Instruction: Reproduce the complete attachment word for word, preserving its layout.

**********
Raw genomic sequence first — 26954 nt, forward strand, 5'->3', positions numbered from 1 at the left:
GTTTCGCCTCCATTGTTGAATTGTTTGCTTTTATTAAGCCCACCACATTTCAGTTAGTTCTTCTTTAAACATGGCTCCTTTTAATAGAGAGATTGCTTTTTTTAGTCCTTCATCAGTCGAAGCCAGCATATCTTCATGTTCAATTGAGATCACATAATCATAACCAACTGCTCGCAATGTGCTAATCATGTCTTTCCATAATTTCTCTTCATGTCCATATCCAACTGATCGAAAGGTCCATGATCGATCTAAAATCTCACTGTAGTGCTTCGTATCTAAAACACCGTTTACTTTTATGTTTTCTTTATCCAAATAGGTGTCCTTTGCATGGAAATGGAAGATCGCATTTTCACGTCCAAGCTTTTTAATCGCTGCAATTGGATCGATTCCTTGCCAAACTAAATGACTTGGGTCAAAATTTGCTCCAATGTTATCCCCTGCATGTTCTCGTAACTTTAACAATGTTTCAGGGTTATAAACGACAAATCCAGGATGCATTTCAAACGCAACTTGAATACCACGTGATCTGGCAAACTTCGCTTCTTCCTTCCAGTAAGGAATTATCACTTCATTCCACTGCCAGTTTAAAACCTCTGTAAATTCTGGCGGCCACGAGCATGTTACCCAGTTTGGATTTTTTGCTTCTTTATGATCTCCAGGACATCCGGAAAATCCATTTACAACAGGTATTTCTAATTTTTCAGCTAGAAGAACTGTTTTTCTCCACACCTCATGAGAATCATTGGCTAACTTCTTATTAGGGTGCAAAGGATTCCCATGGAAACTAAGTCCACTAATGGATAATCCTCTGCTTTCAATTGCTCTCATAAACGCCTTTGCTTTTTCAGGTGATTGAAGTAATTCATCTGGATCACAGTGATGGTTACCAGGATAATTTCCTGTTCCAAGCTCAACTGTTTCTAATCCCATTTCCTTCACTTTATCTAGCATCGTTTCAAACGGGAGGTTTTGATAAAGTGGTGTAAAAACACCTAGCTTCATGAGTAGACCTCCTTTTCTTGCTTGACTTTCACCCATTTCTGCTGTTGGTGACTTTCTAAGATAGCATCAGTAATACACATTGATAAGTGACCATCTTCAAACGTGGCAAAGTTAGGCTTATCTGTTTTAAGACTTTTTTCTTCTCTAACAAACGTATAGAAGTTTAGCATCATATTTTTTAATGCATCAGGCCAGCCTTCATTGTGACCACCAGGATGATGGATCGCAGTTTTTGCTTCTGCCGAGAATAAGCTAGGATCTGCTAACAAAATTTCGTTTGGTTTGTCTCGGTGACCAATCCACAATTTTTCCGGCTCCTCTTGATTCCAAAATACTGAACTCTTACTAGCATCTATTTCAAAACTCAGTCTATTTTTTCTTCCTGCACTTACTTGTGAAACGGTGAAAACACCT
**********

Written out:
Raw genomic sequence first — 26954 nt, forward strand, 5'->3', positions numbered from 1 at the left:
GTTTCGCCTCCATTGTTGAATTGTTTGCTTTTATTAAGCCCACCACATTTCAGTTAGTTCTTCTTTAAACATGGCTCCTTTTAATAGAGAGATTGCTTTTTTTAGTCCTTCATCAGTCGAAGCCAGCATATCTTCATGTTCAATTGAGATCACATAATCATAACCAACTGCTCGCAATGTGCTAATCATGTCTTTCCATAATTTCTCTTCATGTCCATATCCAACTGATCGAAAGGTCCATGATCGATCTAAAATCTCACTGTAGTGCTTCGTATCTAAAACACCGTTTACTTTTATGTTTTCTTTATCCAAATAGGTGTCCTTTGCATGGAAATGGAAGATCGCATTTTCACGTCCAAGCTTTTTAATCGCTGCAATTGGATCGATTCCTTGCCAAACTAAATGACTTGGGTCAAAATTTGCTCCAATGTTATCCCCTGCATGTTCTCGTAACTTTAACAATGTTTCAGGGTTATAAACGACAAATCCAGGATGCATTTCAAACGCAACTTGAATACCACGTGATCTGGCAAACTTCGCTTCTTCCTTCCAGTAAGGAATTATCACTTCATTCCACTGCCAGTTTAAAACCTCTGTAAATTCTGGCGGCCACGAGCATGTTACCCAGTTTGGATTTTTTGCTTCTTTATGATCTCCAGGACATCCGGAAAATCCATTTACAACAGGTATTTCTAATTTTTCAGCTAGAAGAACTGTTTTTCTCCACACCTCATGAGAATCATTGGCTAACTTCTTATTAGGGTGCAAAGGATTCCCATGGAAACTAAGTCCACTAATGGATAATCCTCTGCTTTCAATTGCTCTCATAAACGCCTTTGCTTTTTCAGGTGATTGAAGTAATTCATCTGGATCACAGTGATGGTTACCAGGATAATTTCCTGTTCCAAGCTCAACTGTTTCTAATCCCATTTCCTTCACTTTATCTAGCATCGTTTCAAACGGGAGGTTTTGATAAAGTGGTGTAAAAACACCTAGCTTCATGAGTAGACCTCCTTTTCTTGCTTGACTTTCACCCATTTCTGCTGTTGGTGACTTTCTAAGATAGCATCAGTAATACACATTGATAAGTGACCATCTTCAAACGTGGCAAAGTTAGGCTTATCTGTTTTAAGACTTTTTTCTTCTCTAACAAACGTATAGAAGTTTAGCATCATATTTTTTAATGCATCAGGCCAGCCTTCATTGTGACCACCAGGATGATGGATCGCAGTTTTTGCTTCTGCCGAGAATAAGCTAGGATCTGCTAACAAAATTTCGTTTGGTTTGTCTCGGTGACCAATCCACAATTTTTCCGGCTCCTCTTGATTCCAAAATACTGAACTCTTACTAGCATCTATTTCAAAACTCAGTCTATTTTTTCTTCCTGCACTTACTTGTGAAACGGTGAAAACACCT